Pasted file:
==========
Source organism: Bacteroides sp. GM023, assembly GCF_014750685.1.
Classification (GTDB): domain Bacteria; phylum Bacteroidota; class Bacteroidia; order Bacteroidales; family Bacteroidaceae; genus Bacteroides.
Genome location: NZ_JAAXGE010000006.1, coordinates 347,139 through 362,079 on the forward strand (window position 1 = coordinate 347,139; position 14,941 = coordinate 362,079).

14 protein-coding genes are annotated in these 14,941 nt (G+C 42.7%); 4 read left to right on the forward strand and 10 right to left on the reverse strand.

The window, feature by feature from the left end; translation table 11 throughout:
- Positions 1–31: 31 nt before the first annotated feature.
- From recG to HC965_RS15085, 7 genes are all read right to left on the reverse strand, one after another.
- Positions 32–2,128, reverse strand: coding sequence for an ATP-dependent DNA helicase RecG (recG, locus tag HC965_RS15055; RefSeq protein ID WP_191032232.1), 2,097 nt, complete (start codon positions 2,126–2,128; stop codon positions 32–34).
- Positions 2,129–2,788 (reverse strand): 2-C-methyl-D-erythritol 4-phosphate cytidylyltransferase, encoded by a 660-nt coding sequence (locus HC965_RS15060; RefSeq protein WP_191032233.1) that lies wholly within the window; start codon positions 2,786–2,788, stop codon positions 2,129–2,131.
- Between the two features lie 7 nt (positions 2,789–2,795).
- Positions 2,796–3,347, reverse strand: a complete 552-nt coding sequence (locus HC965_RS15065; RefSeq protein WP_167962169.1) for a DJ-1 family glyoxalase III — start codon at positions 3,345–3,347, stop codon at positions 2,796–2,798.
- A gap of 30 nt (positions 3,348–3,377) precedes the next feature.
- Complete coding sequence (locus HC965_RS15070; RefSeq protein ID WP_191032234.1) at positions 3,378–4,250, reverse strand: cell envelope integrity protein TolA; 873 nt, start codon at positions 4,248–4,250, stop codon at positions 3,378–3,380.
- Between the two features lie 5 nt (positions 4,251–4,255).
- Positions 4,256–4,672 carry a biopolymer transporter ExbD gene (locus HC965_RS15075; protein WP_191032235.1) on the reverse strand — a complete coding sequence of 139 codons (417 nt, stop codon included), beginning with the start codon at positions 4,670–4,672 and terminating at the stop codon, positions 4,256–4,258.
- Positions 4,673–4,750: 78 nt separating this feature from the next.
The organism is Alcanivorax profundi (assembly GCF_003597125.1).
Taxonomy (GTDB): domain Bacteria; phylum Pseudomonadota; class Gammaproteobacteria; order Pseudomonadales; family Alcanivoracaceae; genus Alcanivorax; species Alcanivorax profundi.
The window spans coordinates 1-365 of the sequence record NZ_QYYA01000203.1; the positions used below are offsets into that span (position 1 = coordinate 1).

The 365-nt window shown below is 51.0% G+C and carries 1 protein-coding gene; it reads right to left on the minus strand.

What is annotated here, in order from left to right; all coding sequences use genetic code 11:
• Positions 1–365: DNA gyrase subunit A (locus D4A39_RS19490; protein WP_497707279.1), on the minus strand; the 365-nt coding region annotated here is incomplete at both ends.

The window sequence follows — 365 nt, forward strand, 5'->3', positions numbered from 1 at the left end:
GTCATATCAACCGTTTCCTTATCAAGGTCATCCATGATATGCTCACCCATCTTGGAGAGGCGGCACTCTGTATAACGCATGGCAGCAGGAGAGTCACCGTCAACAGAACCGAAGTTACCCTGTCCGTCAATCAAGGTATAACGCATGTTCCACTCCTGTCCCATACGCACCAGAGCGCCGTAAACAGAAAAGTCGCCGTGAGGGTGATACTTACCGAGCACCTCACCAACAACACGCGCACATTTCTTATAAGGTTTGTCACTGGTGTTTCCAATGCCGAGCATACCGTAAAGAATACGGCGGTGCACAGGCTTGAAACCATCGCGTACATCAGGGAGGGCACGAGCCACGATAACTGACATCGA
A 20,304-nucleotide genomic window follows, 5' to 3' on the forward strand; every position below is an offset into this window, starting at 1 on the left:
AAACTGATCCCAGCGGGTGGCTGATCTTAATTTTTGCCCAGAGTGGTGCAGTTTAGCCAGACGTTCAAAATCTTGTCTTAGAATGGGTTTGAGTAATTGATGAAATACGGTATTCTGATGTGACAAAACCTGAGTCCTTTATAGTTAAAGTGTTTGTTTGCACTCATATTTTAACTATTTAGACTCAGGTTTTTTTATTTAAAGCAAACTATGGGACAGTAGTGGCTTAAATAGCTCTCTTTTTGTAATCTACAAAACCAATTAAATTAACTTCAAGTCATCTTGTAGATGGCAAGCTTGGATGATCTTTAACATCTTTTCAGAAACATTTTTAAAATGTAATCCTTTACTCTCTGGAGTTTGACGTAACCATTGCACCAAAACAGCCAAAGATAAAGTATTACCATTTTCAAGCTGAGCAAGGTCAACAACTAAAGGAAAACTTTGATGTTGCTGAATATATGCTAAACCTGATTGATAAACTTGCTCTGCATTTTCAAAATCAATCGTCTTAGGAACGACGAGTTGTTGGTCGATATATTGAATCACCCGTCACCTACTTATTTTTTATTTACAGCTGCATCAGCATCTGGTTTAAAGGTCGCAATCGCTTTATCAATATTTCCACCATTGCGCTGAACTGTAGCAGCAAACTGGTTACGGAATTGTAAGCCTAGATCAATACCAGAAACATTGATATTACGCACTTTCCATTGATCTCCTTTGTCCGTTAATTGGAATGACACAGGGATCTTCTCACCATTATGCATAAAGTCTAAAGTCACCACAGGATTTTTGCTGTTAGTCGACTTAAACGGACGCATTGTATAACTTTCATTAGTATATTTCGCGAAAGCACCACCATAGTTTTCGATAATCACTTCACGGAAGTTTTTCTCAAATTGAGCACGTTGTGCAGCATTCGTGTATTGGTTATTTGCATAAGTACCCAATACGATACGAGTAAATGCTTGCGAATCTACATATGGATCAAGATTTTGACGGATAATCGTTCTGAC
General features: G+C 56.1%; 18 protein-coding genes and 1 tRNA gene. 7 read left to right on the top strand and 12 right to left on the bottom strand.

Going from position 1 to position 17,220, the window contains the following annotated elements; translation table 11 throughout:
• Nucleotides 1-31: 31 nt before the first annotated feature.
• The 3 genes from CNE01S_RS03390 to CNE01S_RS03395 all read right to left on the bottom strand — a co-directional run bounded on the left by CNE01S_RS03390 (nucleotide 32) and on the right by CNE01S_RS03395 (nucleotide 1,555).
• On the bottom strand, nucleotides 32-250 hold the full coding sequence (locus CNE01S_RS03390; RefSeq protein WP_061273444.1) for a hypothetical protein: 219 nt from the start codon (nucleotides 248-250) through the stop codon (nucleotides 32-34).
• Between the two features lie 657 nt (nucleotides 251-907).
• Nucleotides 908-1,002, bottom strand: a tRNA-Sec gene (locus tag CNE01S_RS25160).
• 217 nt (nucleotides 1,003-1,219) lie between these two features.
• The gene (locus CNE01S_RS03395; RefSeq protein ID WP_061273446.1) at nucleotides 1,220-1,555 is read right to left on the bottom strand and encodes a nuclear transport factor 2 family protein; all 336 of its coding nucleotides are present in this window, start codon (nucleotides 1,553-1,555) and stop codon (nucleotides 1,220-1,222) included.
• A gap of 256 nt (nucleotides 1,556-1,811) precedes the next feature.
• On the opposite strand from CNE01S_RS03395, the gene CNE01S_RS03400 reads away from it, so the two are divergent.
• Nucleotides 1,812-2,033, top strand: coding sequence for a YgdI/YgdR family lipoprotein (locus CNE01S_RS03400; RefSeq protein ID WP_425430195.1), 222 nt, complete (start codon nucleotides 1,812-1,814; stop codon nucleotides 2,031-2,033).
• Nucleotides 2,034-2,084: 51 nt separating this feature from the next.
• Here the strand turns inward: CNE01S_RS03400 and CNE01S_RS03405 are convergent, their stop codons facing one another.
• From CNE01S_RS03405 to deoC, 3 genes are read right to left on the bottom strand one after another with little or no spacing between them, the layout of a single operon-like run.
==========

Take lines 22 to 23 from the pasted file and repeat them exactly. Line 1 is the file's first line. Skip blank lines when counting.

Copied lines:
• Positions 1–365: DNA gyrase subunit A (locus D4A39_RS19490; protein WP_497707279.1), on the minus strand; the 365-nt coding region annotated here is incomplete at both ends.

The window sequence follows — 365 nt, forward strand, 5'->3', positions numbered from 1 at the left end: